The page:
Dordt College News

Jake Van Wyk moves to full time artist

June 24, 2014

Art Professor Jake Van Wyk definitely was not interested in teaching as a college student. He wanted to do art—all of it: drawing, painting, printmaking, sculpture, ceramics, photography.

Today he admits that his short attention span and drive might have had something to do with wanting to work in every medium. His energy helped him create many pieces of art, but also do a host of other things, such as reconstructing a historic barn, wrestling, and caring for sheep, goats, and horses.

Van Wyk attributes at least part of his drive to his immigrant background. He spent much of his childhood reading and drawing. And he learned how to work.

“We were expected to work circles around our peers and always be busy with our hands,” he says of his family. That expectation taught him to work fast and turned him into a prolific artist. He estimates that he’s made hundreds of prints, dozens of paintings, thousands of pots, and several large sculptures.

Van Wyk describes his mantra as “Always bite off more than you can chew” and “make the next thing better than the last thing.”

Despite not wanting to teach, Van Wyk has spent most of his career teaching art. In college, a professor asked him to help fire the kiln; he soon took over the firing and began helping in the studio. He was hooked even before a fellow student told him he had a gift for teaching. Except for a stint in printing and graphic design, he’s been in the classroom ever since he left graduate school.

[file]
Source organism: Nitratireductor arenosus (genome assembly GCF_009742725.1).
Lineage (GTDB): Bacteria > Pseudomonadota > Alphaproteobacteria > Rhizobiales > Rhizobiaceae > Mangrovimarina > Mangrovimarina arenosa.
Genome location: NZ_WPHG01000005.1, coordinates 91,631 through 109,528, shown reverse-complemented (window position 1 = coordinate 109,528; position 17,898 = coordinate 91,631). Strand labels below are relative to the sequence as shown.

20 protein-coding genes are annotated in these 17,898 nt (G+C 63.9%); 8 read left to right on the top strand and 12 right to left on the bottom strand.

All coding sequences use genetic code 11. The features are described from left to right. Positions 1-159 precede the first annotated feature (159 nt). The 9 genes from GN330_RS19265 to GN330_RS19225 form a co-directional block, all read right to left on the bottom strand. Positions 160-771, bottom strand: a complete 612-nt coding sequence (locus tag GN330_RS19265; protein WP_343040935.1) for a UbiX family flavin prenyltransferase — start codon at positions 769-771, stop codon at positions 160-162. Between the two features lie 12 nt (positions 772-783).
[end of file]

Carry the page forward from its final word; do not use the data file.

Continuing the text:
“Dordt’s program was a perfect fit for me,” he says. It allowed him to teach a variety of media and grow as an artist. In addition to preparing several individual shows, he has been commissioned to create three large art works on campus.

Van Wyk believes art history plays a valuable role in teaching art. It helps him demonstrate how to work in different media and gives students a foundation that makes them better applied artists and designers. One of his greatest challenges, but also most satisfying experiences, has been teaching the fine arts section of the Core Introduction to the Arts course at Dordt.

“It’s a wonderful challenge to excite students who may come in suspicious of art to begin to develop appreciation and even enthusiasm for art, even if it is car design,” he says. He believes his efforts were part of tending God’s garden.

In his own work, Van Wyk says he wants to create something that’s never been seen before. He’s not interested in creating “nice things” but pieces that grab the viewer and lead to dialogue between the artwork and the viewer.

Van Wyk says being at Dordt also helped him clarify his Christian understanding of doing art, in part thanks to the collaborative efforts encouraged and developed within the broader faculty and the department.

“I’ve come to understand that collaboration with other artists and feedback from a wide range of people during the process is what enriches the whole experience and widens the circle of artistic enrichment,” he says.

Van Wyk is not retiring so that he can do less work, but more.

“I’ve been blessed with a lot of energy,” he says. “I hope I can create some significant artwork in the years ahead.”

Sally Jongsma

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